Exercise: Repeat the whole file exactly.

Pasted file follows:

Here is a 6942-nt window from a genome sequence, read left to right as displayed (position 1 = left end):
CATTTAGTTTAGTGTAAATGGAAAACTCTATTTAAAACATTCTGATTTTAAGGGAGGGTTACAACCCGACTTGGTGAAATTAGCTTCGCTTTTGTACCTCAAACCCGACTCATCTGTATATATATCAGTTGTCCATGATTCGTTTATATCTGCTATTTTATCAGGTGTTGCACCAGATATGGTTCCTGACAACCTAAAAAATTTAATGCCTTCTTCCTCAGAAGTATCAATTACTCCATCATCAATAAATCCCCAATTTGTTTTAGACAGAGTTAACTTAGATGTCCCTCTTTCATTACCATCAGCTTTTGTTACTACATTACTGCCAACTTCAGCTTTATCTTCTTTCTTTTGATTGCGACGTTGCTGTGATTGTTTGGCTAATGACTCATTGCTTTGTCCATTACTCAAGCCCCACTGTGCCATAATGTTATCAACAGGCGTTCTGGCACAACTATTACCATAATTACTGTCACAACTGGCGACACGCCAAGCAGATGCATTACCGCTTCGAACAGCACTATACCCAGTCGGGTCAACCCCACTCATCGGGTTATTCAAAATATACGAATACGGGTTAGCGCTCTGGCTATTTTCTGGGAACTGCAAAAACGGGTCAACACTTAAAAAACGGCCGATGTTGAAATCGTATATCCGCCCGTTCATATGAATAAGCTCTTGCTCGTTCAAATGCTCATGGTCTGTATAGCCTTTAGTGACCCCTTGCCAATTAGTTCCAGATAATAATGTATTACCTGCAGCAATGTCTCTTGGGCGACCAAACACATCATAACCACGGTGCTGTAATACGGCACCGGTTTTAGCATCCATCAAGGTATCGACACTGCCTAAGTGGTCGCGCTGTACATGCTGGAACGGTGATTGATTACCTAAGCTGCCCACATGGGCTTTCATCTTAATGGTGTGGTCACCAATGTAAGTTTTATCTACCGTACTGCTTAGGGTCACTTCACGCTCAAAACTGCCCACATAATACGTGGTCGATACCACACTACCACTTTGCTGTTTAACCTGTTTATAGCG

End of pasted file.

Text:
Here is a 6942-nt window from a genome sequence, read left to right as displayed (position 1 = left end):
CATTTAGTTTAGTGTAAATGGAAAACTCTATTTAAAACATTCTGATTTTAAGGGAGGGTTACAACCCGACTTGGTGAAATTAGCTTCGCTTTTGTACCTCAAACCCGACTCATCTGTATATATATCAGTTGTCCATGATTCGTTTATATCTGCTATTTTATCAGGTGTTGCACCAGATATGGTTCCTGACAACCTAAAAAATTTAATGCCTTCTTCCTCAGAAGTATCAATTACTCCATCATCAATAAATCCCCAATTTGTTTTAGACAGAGTTAACTTAGATGTCCCTCTTTCATTACCATCAGCTTTTGTTACTACATTACTGCCAACTTCAGCTTTATCTTCTTTCTTTTGATTGCGACGTTGCTGTGATTGTTTGGCTAATGACTCATTGCTTTGTCCATTACTCAAGCCCCACTGTGCCATAATGTTATCAACAGGCGTTCTGGCACAACTATTACCATAATTACTGTCACAACTGGCGACACGCCAAGCAGATGCATTACCGCTTCGAACAGCACTATACCCAGTCGGGTCAACCCCACTCATCGGGTTATTCAAAATATACGAATACGGGTTAGCGCTCTGGCTATTTTCTGGGAACTGCAAAAACGGGTCAACACTTAAAAAACGGCCGATGTTGAAATCGTATATCCGCCCGTTCATATGAATAAGCTCTTGCTCGTTCAAATGCTCATGGTCTGTATAGCCTTTAGTGACCCCTTGCCAATTAGTTCCAGATAATAATGTATTACCTGCAGCAATGTCTCTTGGGCGACCAAACACATCATAACCACGGTGCTGTAATACGGCACCGGTTTTAGCATCCATCAAGGTATCGACACTGCCTAAGTGGTCGCGCTGTACATGCTGGAACGGTGATTGATTACCTAAGCTGCCCACATGGGCTTTCATCTTAATGGTGTGGTCACCAATGTAAGTTTTATCTACCGTACTGCTTAGGGTCACTTCACGCTCAAAACTGCCCACATAATACGTGGTCGATACCACACTACCACTTTGCTGTTTAACCTGTTTATAGCG